Consider some of the other cognitive pitfalls leading psychologists to take more credit than evidence supports.
Naive realism—seeing is believing. A clinician who “sees the change with my own eyes” believes that’s sufficient to know an intervention was effective. This is also an example of the post hoc, ergo propter hoc fallacy: just because improvement follows therapy doesn’t mean therapy caused the improvement. Clinicians base their judgments of effectiveness on clients they see, but they don’t follow clients who drop out. Yet research shows that clients who are not improving are especially likely to quit.
Therapists may conclude their treatments are effective merely because their remaining clients are those who have improved.
There is also no way to know what would have happened without therapy. Not only can life events alleviate mental illness, as Horney pointed out, but so can the placebo effect. People expect to improve, and they do. Estimates of the size of the placebo effect in psychotherapy (from comparisons of people who got actual therapy to those who got a therapist’s attention and promise of treatment but no actual intervention) put it at half the effect of active therapies. A 1986 study found that the mere prospect of receiving help can make a difference: about 15% of patients improved between the first phone call and the first session.
Confirmation bias—the deeply ingrained tendency to seek evidence that supports one’s beliefs and to overlook or deny what doesn’t. Clinicians may notice and remember clients who seemed to improve, and forget those who dropped out or never made progress. For instance, a therapist who practices confrontation therapy, in which clients are forced to face their weaknesses, may “attend to and recall the sessions in which the client was doing better and neglect and forget” those where he was doing “worse,” Lilienfeld and his colleagues wrote. “As a consequence, the therapist may conclude that his use of confrontation was consistently followed by client improvement, even though it was not.”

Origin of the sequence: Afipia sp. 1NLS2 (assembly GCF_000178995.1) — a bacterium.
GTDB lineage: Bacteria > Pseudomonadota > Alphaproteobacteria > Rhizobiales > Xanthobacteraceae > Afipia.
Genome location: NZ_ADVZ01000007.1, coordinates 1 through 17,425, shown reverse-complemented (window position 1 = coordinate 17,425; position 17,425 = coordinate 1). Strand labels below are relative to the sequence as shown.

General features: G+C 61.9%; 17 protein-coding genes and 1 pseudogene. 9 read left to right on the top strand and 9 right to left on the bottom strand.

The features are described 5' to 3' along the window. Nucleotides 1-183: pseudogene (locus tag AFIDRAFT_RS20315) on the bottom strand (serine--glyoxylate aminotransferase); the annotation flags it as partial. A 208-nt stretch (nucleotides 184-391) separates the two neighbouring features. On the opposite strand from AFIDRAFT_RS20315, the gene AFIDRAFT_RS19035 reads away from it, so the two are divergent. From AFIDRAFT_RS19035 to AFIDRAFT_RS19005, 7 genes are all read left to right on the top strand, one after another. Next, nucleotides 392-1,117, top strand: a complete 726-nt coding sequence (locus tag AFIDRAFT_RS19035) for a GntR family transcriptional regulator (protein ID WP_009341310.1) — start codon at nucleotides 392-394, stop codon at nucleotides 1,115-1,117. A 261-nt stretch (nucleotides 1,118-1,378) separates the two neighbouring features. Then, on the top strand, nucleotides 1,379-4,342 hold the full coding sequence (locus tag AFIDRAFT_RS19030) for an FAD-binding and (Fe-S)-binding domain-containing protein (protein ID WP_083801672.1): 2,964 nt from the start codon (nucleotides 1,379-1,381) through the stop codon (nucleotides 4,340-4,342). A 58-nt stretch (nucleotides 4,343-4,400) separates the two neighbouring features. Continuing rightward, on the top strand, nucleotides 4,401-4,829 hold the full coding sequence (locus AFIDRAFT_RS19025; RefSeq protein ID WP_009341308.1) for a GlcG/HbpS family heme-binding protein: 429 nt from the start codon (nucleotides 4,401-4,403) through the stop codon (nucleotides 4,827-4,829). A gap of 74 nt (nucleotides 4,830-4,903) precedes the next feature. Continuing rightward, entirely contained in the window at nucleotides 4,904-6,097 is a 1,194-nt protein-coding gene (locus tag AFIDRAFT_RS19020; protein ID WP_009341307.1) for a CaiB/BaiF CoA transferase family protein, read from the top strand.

The illusion of control—the all-too-human tendency to inflate our ability to influence events. It’s why people prefer to choose their own lottery number, and it biases some therapists to believe what they do exerts a greater effect on client outcomes than it actually does. In a 2012 study, therapists in private practice rated their own effectiveness as in the 80th percentile, on average, while one-quarter thought they were in the 90th percentile; call it psychology’s Lake Wobegon Effect.
Clients are no less subject to the illusion of therapeutic efficacy. Consider critical incident stress debriefing (CISD), a popular intervention for victims of trauma such as natural disasters, war, terrorism, and crime. Controlled studies—giving CISD to some people and not others and evaluating them before and after—found it ineffective and sometimes harmful: people with high scores on a measure of post-traumatic stress disorder pre-treatment who received CISD improved, but high scorers who received no intervention improved more. When trauma victims who receive CISD improve, it’s not because of the therapy; they probably would have improved even more without it.
Opponents of evidence-based practice in psychology contend clinical experience trumps controlled trials. They argue that trials might use clients with different symptoms or circumstances from those they see or conduct the therapy differently from how they do. But as long as cognitive pitfalls lead psychologists to erroneously believe a treatment worked, there is less incentive to rigorously identify those that truly do. As long as countless people suffer with mental disorders, ignorance is not bliss, and self-delusion among therapists is the worst kind.
This article also appeared in the February 2015 issue of Mindful magazine.